Why Amazon is probably the best managed company in the world

From https://www.reddit.com/r/business/comments/544bmu/amazon_closes_at_alltime_high_above_800_for_the/

Jeff Bezos keeps his eye on long-term growth and cares nothing for short-term stock value. So many companies fall apart because their CEOs’ number 1 goal is to raise the value of the stock quarter after quarter. Bezos, on the other hand, does all sorts of things that make good sense but would sound insane to CEOs with this attitude, most famously avoiding profits (in favor of using all of the money to grow bigger). That’s one of the reasons why the stock has a ridiculous P/E ratio, sometimes in the thousands, and yet is a lot better than that would normally indicate.

He also is willing to take plenty of measured risks. Sure, the Fire Phone was a flaming pile of garbage, but the Kindle sure as hell worked out. There’s constantly a non-zero chance that Amazon is going to stumble into some new thing that makes them an unpredicted pile of money.

Also, Bezos is afraid of markets that are too good to be true. He gives the appearance of straight up hating high margins, rightfully fearing that if he’s successful in a high margin business, somebody will undercut him. So he starts with margins low enough to discourage competition.

And everything eventually gets funneled into making deliveries cheaper and faster, trying to make sure that it’s impossible to compete with Amazon on fulfillment.

It reminds me of the same ethic and vision behind Japanese companies (focus on long term growth instead of near term profit, the customer is God etc.). Nintendo is one great example of that, being founded in the late 1800 and went through different business cycles, diversifying to a crazy extent (from playing cards to brothels).

Richard Stallman Uses The Internet His Own Way

I am careful in how I use the Internet.

I generally do not connect to web sites from my own machine, aside from a few sites I have some special relationship with. I fetch web pages from other sites by sending mail to a program (seegit://git.gnu.org/womb/hacks.git[1] ) that fetches them, much like wget, and then mails them back to me. Then I look at them using a web browser, unless it is easy to see the text in the HTML page directly. I usually try lynx first, then a graphical browser if the page needs it (but I make sure I have no net connection, so that it won’t fetch anything else).

I also browse from other people’s computers, with their permission. Since I don’t identify myself to the sites I visit, this browsing can’t be connected with me.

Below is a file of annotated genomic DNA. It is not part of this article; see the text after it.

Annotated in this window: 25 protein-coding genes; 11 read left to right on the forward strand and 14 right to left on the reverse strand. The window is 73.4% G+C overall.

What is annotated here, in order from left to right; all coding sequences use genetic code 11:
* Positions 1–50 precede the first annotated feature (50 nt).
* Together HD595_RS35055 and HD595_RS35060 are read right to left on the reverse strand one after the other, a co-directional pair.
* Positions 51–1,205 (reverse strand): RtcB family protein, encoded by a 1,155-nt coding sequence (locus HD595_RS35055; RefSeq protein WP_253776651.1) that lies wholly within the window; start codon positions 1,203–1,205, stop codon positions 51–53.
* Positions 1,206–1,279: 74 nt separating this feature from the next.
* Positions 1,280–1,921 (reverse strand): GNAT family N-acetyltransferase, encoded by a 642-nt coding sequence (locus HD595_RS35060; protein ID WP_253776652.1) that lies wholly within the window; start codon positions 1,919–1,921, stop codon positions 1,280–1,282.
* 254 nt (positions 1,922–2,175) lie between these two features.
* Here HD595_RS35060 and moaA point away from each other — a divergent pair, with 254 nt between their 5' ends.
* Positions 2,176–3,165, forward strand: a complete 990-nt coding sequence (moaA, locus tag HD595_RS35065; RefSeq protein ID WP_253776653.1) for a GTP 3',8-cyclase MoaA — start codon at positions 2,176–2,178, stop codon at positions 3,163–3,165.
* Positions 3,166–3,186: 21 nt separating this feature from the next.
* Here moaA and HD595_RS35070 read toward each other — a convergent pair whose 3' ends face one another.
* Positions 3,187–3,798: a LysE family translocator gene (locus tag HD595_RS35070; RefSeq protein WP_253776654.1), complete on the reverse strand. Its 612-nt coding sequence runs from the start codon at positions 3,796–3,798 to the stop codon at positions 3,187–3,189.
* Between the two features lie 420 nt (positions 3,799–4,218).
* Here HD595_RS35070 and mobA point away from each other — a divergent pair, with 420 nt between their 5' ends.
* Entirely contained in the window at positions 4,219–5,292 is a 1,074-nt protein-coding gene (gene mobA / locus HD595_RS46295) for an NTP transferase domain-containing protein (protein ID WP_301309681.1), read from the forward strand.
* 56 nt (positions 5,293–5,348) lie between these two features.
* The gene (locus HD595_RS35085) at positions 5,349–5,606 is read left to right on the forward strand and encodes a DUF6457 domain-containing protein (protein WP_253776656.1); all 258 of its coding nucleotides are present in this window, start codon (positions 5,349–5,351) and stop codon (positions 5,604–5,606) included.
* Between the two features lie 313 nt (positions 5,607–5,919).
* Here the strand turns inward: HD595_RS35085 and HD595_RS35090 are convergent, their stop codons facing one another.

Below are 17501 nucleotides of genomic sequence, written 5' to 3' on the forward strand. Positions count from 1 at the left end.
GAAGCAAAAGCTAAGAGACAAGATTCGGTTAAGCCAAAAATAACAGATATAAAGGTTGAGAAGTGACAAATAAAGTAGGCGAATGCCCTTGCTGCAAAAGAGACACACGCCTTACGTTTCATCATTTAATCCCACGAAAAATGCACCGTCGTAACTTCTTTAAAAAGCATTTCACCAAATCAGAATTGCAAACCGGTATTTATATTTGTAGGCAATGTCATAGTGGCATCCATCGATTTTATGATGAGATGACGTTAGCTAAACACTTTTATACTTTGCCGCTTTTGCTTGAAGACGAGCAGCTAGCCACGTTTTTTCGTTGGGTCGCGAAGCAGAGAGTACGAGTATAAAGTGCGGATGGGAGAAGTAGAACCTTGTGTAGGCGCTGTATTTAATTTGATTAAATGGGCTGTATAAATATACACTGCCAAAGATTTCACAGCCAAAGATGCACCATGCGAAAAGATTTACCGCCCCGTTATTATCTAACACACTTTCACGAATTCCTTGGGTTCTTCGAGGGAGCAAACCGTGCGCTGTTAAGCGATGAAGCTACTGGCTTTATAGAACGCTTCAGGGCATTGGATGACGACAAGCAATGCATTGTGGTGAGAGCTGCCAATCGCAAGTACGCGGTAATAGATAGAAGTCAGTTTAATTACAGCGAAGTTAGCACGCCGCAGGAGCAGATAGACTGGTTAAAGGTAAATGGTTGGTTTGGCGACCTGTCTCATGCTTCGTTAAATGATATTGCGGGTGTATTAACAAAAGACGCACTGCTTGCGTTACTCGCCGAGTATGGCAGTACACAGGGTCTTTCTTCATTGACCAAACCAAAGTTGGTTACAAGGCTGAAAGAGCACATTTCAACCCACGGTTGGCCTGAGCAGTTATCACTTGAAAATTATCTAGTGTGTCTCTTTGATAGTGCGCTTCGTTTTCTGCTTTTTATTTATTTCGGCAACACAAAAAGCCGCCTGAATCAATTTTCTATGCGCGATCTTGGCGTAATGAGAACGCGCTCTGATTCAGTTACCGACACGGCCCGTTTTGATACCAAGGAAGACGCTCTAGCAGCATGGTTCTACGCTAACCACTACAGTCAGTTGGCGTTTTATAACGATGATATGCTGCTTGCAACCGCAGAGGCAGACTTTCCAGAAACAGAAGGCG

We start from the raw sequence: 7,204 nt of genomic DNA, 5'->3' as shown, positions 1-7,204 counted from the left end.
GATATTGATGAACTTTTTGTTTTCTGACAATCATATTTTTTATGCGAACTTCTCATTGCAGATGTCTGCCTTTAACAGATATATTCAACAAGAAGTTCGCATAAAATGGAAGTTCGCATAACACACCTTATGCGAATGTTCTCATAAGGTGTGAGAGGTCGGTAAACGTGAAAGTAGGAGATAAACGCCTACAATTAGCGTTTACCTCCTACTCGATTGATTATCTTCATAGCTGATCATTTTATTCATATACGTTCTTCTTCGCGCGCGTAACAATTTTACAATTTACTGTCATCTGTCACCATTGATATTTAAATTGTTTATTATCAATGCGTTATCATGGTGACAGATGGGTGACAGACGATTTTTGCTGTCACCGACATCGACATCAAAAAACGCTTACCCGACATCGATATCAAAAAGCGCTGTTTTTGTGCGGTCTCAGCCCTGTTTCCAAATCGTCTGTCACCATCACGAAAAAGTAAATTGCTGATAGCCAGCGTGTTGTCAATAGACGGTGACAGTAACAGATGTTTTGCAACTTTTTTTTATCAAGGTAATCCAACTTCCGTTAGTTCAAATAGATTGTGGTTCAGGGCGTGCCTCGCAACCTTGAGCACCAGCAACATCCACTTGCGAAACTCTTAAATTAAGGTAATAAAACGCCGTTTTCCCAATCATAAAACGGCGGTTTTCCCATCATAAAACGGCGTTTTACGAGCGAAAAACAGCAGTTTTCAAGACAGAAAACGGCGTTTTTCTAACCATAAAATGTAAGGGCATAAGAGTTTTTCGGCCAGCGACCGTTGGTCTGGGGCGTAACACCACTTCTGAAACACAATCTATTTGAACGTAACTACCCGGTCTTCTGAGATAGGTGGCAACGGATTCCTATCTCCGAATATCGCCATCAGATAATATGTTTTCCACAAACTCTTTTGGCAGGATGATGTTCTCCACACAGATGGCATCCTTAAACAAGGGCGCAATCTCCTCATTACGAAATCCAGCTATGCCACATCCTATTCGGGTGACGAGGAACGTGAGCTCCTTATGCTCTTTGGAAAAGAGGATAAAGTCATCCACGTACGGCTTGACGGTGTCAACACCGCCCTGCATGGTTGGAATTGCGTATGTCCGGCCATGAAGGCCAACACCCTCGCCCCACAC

One consequence of this method is that most of the survellance methods used on the Internet can’t see me.

Another consequence is that I never pay for anything on the Web. Anything on the net that requires payment, I don’t do. (I made an exception for the fees for the stallman.org domain, since that is connected with me anyway.)

I would not mind paying for a copy of an e-book or music recording on the Internet if I could do so anonymously, and it were ethical in other ways (no DRM or EULA). But that option almost never exists. I keep looking for ways to make it happen.

His experience is just so different the average user’s. I deeply respect and appreciate his relentless work on privacy, I just wonder how close he is to the average user  and how he can understand the infinite nuances of the media if he is eventually exposed to a very limited and filtered amount of information.

The Giant Kitten Machine

As Evan Williams, cofounder of Blogger and Twitter said, the Internet is “a giant machine designed to give people what they want.” . Williams continued, “We often think the Internet enables you to do new things . . . But people just want to do the same things they’ve always done.”

Eyal, Nir (2014-11-04). Hooked: How to Build Habit-Forming Products (p. 38).

CRO and Pricing Optimization

This post previously appeared on semwired.com and is also available on the EIM Blog.

In the world of ecommerce and online marketing, conversion rate optimization (CRO) is used to ensure companies maximize their revenue by providing the best experiences to consumers. It’s a blend of user experience design, data analysis, and strict experimental methodology to test what kind of online experience and product pricing consumers respond most favorably to in order to then convert. In this article, envisionit’s CRO expert, Fabio Fanni, explains some of the methodology we use for our clients to ensure they’re getting the most out of their spending to reach their goals of a larger user base, higher profits, or whatever their target may be.